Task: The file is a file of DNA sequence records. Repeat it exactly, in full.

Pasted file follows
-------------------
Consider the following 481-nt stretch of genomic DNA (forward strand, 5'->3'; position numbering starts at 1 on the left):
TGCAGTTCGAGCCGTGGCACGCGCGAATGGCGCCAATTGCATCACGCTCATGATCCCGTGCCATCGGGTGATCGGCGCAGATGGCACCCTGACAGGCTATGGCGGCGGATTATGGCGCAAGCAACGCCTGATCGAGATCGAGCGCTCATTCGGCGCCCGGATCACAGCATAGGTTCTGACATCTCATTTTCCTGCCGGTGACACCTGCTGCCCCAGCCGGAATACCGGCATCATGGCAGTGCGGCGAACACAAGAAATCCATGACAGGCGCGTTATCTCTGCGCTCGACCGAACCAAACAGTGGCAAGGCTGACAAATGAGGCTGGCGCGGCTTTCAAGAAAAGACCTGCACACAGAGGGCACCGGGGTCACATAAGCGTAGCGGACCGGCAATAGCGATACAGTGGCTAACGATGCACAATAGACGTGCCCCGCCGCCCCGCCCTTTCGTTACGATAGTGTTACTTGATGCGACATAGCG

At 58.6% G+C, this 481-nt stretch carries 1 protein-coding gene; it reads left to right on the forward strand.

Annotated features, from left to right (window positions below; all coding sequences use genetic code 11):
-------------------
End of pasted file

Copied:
Consider the following 481-nt stretch of genomic DNA (forward strand, 5'->3'; position numbering starts at 1 on the left):
TGCAGTTCGAGCCGTGGCACGCGCGAATGGCGCCAATTGCATCACGCTCATGATCCCGTGCCATCGGGTGATCGGCGCAGATGGCACCCTGACAGGCTATGGCGGCGGATTATGGCGCAAGCAACGCCTGATCGAGATCGAGCGCTCATTCGGCGCCCGGATCACAGCATAGGTTCTGACATCTCATTTTCCTGCCGGTGACACCTGCTGCCCCAGCCGGAATACCGGCATCATGGCAGTGCGGCGAACACAAGAAATCCATGACAGGCGCGTTATCTCTGCGCTCGACCGAACCAAACAGTGGCAAGGCTGACAAATGAGGCTGGCGCGGCTTTCAAGAAAAGACCTGCACACAGAGGGCACCGGGGTCACATAAGCGTAGCGGACCGGCAATAGCGATACAGTGGCTAACGATGCACAATAGACGTGCCCCGCCGCCCCGCCCTTTCGTTACGATAGTGTTACTTGATGCGACATAGCG

At 58.6% G+C, this 481-nt stretch carries 1 protein-coding gene; it reads left to right on the forward strand.

Annotated features, from left to right (window positions below; all coding sequences use genetic code 11):